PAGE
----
Neighborhood Guides

Must-See East Village

by staff, 03/03/2015

2 of 12

  • St. Marks Place
    Spanning three blocks of East 8th Street (from Astor Place to Tompkins Square Park), St. Marks Place is the face of the East Village. Over the years the strip has been closely tied with hippies, beatniks, punks and all other manner of countercultural characters. Today, casual Asian eateries and the odd chain shop line up side by side with bohemian boutiques and scattered remnants of the neighborhood's past. Ramen Setagaya serves filling noodles in a shoyu (soy sauce) broth, and Xi’an Famous Foods doles out spicy fare from China’s Shaanxi Province, just doors from historic tenements (like the ones at 96 and 98 St. Marks Place—used for the cover of Led Zeppelin's Physical Graffiti articles/album-covers) and sidewalk stands selling body jewelry.


    Writer Ada Calhoun, who grew up on the block and will release the book St. Marks is Dead in November, says the street is always evolving but remains an exciting place. "You can still get an egg cream at Gem Spa, the way it was made in 1940," she says. Some things never change.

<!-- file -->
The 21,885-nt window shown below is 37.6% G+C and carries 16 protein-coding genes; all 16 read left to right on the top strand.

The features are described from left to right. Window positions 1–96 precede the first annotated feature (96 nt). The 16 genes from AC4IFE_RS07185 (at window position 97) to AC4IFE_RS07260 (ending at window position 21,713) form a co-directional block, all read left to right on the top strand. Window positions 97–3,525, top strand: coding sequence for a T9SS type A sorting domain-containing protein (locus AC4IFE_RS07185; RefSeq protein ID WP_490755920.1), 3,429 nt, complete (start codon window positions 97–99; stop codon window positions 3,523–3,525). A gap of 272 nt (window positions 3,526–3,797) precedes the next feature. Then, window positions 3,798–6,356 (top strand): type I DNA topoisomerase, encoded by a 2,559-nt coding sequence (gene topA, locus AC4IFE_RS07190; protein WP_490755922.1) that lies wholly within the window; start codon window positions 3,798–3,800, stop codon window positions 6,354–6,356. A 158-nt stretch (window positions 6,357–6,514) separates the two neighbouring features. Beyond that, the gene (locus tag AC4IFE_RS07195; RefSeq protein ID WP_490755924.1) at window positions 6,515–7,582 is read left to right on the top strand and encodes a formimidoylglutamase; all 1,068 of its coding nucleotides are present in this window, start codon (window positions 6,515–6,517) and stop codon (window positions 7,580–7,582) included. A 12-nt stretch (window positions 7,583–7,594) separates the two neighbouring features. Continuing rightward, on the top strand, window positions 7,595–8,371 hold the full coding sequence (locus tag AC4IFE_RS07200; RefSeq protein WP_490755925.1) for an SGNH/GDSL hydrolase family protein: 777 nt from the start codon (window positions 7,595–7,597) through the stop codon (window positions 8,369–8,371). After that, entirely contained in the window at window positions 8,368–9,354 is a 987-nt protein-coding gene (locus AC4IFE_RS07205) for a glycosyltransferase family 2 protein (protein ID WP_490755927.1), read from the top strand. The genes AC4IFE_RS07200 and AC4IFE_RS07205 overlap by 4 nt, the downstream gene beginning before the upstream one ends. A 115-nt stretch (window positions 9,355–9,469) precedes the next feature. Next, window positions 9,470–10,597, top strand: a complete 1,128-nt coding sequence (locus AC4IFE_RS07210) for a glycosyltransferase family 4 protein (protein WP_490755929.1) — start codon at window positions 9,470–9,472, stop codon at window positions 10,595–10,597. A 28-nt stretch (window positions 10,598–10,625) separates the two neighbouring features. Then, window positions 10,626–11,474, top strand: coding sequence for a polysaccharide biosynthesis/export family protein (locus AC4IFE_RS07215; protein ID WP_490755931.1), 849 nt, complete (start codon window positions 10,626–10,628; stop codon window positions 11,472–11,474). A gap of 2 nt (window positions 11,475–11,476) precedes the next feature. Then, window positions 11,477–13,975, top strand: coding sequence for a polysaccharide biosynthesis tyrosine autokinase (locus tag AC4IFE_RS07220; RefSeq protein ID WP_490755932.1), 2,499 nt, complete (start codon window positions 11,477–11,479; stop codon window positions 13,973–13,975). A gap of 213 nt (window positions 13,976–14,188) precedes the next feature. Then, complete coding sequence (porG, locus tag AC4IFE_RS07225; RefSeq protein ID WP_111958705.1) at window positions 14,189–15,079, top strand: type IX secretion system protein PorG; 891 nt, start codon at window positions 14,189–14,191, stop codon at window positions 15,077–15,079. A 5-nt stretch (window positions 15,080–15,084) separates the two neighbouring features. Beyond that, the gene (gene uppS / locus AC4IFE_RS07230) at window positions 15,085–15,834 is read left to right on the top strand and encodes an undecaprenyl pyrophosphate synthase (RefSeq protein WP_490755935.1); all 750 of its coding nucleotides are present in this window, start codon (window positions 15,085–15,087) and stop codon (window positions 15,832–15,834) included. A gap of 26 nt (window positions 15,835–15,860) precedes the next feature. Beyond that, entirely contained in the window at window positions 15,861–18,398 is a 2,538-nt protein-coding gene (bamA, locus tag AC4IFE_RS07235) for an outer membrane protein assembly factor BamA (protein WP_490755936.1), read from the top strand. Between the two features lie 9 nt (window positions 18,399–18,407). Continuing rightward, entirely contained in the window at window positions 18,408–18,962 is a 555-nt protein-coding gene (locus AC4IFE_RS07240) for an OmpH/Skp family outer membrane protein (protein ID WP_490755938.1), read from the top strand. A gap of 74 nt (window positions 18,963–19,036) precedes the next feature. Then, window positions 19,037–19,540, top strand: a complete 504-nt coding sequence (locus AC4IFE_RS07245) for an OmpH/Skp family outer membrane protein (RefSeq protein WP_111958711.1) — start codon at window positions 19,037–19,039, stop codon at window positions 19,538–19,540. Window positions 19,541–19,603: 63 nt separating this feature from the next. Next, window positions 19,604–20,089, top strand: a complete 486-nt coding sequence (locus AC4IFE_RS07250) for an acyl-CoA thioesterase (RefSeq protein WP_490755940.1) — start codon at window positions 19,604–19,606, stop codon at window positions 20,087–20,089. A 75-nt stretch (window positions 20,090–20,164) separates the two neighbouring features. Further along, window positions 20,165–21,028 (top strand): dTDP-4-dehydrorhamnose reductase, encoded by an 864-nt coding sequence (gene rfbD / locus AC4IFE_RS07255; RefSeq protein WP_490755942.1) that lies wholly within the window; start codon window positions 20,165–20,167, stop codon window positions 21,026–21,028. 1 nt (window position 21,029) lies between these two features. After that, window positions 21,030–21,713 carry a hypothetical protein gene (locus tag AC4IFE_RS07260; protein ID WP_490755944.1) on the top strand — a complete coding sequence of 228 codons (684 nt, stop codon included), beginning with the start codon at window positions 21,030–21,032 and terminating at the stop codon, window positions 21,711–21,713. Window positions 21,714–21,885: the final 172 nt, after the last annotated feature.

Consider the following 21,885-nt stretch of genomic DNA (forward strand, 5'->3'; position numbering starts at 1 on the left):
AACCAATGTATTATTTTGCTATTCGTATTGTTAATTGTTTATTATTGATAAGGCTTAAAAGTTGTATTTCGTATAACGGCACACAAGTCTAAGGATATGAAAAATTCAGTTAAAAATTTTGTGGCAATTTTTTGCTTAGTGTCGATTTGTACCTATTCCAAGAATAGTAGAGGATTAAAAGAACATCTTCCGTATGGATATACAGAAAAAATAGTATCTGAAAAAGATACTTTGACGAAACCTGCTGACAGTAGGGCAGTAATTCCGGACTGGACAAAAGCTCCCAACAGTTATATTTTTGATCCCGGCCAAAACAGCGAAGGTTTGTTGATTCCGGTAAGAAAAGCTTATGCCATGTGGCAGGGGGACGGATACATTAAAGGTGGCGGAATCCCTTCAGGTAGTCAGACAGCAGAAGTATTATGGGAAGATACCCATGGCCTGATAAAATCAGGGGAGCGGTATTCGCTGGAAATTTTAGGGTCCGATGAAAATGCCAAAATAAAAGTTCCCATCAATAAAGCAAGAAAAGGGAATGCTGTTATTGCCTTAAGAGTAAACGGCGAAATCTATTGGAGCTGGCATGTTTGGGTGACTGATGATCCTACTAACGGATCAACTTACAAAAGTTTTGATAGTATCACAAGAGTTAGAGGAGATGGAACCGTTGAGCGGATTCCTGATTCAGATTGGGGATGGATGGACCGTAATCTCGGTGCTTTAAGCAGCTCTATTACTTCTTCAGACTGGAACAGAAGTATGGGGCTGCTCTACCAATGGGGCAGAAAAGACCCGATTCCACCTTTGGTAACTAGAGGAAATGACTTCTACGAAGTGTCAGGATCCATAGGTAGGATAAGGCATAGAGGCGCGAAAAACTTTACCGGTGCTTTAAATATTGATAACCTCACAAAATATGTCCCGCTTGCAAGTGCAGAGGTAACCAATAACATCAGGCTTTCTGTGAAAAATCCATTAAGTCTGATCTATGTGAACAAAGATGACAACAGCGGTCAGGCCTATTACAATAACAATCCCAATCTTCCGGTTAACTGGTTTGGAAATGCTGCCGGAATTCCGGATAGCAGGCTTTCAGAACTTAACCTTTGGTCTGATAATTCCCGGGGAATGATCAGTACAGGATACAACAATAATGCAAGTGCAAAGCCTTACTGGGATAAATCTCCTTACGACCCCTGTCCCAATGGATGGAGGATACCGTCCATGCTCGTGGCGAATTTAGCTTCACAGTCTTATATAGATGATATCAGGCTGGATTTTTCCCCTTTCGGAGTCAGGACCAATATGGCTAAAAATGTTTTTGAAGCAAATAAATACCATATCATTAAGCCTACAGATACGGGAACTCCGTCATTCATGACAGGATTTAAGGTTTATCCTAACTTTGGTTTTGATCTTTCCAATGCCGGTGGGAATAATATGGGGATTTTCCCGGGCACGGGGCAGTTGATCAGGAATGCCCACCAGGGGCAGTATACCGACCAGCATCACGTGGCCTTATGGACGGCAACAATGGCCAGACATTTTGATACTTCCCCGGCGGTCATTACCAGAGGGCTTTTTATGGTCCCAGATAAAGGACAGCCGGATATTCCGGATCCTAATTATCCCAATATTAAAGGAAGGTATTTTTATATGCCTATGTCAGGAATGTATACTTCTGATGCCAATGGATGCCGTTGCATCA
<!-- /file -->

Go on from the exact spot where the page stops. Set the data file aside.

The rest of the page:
To wit, still standing are the St. Marks Hotel, a former flophouse where punk musician GG Allin lived; crazy-colorful socks-only store Sock Man; and the long-running Theatre 80. The theater is adjoined with absinthe specialist William Barnacle Tavern, which occupies the digs of a Prohibition-era speakeasy. Harking back to a more recent past, reliable punky vintage shop Trash and Vaudeville sells leather and leopard-print styles, along with—what else?—studs. Owner-stylist Jimmy Webb says the boutique adheres to the philosophy of "tighter and lower." At Search and Destroy, another punk-clothing emporium, everything on offer is secondhand and slightly bizarre—from fetish gear and vintage apparel to pop-culture ephemera from decades past. —CP

2 of 12

check-in date

check-out date